THE DESTRUCTION OF SAMARRA’S Al Askari mosque on February 22 set off a wave of unrest across the country, and news of sectarian clashes has been pouring incessantly out of Iraq ever since. The Najaf province remains relatively calm, but that’s not to say that tensions haven’t increased. Anger toward Americans is more palpable; on convoys, people might spit or throw rocks at you, and this is a new development here.
When I first heard about the Samarra bombing, I was having a meeting with the mayor of Manathera, just south of Najaf. The Al Askari mosque is one of the holiest sites for Shiites; I knew immediately that people were going to be enraged. Although Samarra is a distance north from Manathera, my immediate concern was my team. It’s difficult to communicate our vulnerabilities in this situation, but try to imagine riding with your friends through downtown Austin surrounded by a thousand or more angry maniacs throwing rocks and firebombs at you. Once a single vehicle is disabled, you’re pretty much toast. I was trained as a lieutenant to always visualize the worst possible thing that can happen and then take all measures to prevent it.
Our three-Humvee convoy was outside the mayor’s office pulling security while I conducted the meeting. His office is in a cul-de-sac, meaning there’s only one way out. The exit leads straight into the heart of town; behind the office in the other direction is the Euphrates River. I asked the mayor, “Do you think we should leave?” “No, no,” he answered. “You are safe here. No one will harm you. Let’s go look at the schools.” He was guiding me back toward my original purpose for being there, which was to get recommendations from him about potential renovation projects for the city. I felt a little reassured, but in the back of my mind, all I kept thinking about was how the bombing was a really big deal. As far as I could recall, nothing like this had happened before.
We took a stroll in the neighborhood next to the mayor’s compound, and as we walked, I heard the loudspeaker click on at the nearby mosque. Anyone who has spent time in the Middle East is familiar with the call to prayer, and I always find myself wishing I knew what the callers were saying. This time there was no doubt. “ Allah akhbar! Allah akhbar! Allah akhbar!” an unmistakable phrase that means “God is great,” over and over again. Finally, the caller moved on to something else, and I asked my interpreter what he was saying. It was a call for gathering and demonstration, and my interpreter told me, “Don’t worry, Captain. It’s for peaceful demonstration only.” That was good to hear. We checked out a couple projects, and then it was time to return to the forward operating base.
On our way home, we took the main road, which heads north through Najaf. I had assumed there’d be no problem with this, because any demonstrations would occur to the west, near the city’s main shrine. Well, I was wrong. As our convoy drove right into the heart of town, we passed the mosque of Muqtada al-Sadr and his Mahdi militia. Muqtada’s claim to authority is his lineage. His father was Muhammad Sadiq al-Sadr, who was allegedly assassinated at Saddam Hussein’s orders for political defiance. Muqtada has leveraged his family’s courage for his own gain, and although he suffered militarily at the hands of the U.S. in 2004, the people in Najaf still hold him up as a leader. It’s always easy to recognize his guys—they’re the ones dressed in black. On that day, they were gathered en masse between his mosque and the road. Traffic was very thick, and we were quickly wrapped into the middle of it, sitting still directly in front of the mosque.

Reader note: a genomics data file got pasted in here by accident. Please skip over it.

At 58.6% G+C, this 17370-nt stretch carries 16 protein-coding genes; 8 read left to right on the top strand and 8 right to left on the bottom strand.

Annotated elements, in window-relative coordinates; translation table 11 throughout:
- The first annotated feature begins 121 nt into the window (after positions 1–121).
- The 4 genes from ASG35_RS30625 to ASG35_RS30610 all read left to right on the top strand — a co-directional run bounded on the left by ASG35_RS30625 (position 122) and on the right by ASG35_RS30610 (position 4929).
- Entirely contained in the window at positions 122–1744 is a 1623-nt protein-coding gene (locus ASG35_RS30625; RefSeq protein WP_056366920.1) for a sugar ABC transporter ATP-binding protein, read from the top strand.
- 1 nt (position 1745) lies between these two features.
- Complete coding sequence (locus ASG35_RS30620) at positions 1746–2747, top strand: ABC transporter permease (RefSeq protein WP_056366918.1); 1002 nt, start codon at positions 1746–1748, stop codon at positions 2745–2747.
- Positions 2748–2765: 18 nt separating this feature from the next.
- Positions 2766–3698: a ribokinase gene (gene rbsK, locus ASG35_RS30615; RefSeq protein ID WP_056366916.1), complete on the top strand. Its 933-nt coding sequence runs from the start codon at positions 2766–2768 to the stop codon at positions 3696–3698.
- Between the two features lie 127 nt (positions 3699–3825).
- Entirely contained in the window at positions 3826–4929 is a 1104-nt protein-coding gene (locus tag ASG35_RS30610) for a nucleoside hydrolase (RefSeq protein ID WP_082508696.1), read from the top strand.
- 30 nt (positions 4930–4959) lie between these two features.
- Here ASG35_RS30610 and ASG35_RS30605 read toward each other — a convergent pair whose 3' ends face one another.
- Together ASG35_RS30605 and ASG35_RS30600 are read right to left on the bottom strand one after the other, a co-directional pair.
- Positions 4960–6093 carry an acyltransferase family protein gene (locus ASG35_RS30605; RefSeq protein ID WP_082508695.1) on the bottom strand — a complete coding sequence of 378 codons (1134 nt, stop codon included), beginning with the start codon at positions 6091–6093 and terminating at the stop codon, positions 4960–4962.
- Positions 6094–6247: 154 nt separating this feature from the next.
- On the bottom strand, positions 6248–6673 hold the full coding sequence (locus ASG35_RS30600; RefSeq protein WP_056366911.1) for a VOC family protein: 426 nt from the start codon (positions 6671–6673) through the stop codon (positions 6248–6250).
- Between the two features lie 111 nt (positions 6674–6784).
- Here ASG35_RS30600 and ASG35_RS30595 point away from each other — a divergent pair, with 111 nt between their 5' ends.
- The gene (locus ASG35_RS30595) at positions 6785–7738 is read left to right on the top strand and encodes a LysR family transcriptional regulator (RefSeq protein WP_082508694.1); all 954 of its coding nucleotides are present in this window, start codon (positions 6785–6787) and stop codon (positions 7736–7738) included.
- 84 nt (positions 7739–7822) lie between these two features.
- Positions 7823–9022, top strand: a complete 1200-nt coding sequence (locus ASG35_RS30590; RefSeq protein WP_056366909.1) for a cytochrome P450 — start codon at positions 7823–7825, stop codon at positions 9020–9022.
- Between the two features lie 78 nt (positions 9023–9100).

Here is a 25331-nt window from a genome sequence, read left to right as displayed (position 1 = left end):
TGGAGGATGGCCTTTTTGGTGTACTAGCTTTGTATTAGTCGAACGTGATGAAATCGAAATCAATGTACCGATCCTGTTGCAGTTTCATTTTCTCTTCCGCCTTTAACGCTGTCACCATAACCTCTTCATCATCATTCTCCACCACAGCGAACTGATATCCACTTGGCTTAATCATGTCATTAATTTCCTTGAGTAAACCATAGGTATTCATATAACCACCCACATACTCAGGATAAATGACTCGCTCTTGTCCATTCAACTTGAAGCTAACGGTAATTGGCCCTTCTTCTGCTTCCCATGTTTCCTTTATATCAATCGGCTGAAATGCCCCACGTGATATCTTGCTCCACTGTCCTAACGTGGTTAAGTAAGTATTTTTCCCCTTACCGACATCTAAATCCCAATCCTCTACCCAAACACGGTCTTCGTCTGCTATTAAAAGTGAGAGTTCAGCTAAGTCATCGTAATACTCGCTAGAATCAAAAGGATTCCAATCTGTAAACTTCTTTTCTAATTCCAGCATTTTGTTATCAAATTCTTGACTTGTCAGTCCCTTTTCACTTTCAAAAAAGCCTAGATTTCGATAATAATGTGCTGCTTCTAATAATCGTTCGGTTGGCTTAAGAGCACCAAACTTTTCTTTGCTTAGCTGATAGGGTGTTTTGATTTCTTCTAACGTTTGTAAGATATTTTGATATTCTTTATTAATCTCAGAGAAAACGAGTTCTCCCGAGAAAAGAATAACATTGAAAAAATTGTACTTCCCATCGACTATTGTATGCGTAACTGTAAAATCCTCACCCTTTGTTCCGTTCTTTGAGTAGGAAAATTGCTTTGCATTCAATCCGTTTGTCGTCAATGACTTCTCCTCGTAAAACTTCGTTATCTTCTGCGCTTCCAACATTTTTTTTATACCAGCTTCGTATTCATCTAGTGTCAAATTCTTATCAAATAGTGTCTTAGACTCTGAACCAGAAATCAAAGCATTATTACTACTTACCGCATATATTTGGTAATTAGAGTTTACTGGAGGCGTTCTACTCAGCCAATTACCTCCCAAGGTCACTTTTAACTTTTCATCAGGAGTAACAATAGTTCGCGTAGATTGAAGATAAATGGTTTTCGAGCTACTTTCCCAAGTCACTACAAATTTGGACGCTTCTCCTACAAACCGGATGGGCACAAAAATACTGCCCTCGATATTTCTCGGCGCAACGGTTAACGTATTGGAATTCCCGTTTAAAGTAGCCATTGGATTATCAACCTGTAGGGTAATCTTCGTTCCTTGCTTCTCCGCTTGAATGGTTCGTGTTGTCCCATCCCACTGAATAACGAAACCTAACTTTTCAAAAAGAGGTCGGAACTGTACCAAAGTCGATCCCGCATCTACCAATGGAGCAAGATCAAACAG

As I looked to my left, I saw all the demonstrators watching us, waving their arms and chanting in unison. My interpreter, who is a Shia Muslim from Najaf, said with a smile, “Oh, shit, Captain. They’re saying, ‘Americans, get out! Americans, get out!’” To be honest with you, that was exactly what I’d had in mind too. As I flipped the switch on my Humvee’s siren, a call came up on the radio from one of our soldiers. “Hey, they’re throwing rocks at us. What do we do?” Instantly I had an image of one of the young, inexperienced soldiers popping off a round unnecessarily and us being directly involved in a nightmare of potentially international proportions. Fortunately, one of the NCOs quickly answered up with the solution: “Nothing. We’re getting out of here.” Soon we were happily out of town.
A few days later, during a visit to Hurriya, a town a few miles east of Najaf, a demonstration of teenage boys broke out while we toured two schools. My interpreter told me that their signs condemned the bombing and implied that our nation was involved in the act. After our tour ended, I told the mayor, “Please tell your people that we had nothing to do with that attack. Tell them that our nation has offered to rebuild the mosque and that we want stability and peace in Iraq.” He said, “Please, don’t tell me these things like I don’t know. Anybody who has a mind understands these things. Unfortunately, in this place there are things over which I have no control.” What he was telling me should have already been obvious, but what I was seeing firsthand were the signs of a larger power struggle. The battlefield in Iraq goes beyond the city streets; it is being waged in the minds of these people. It’s a terribly serious game, being played by people who have demonstrated a willingness to ignore the rules of their own religion. It’s unlikely that we can win by trying to be equally ruthless, and when we give in to temptation and abandon the moral high ground, then we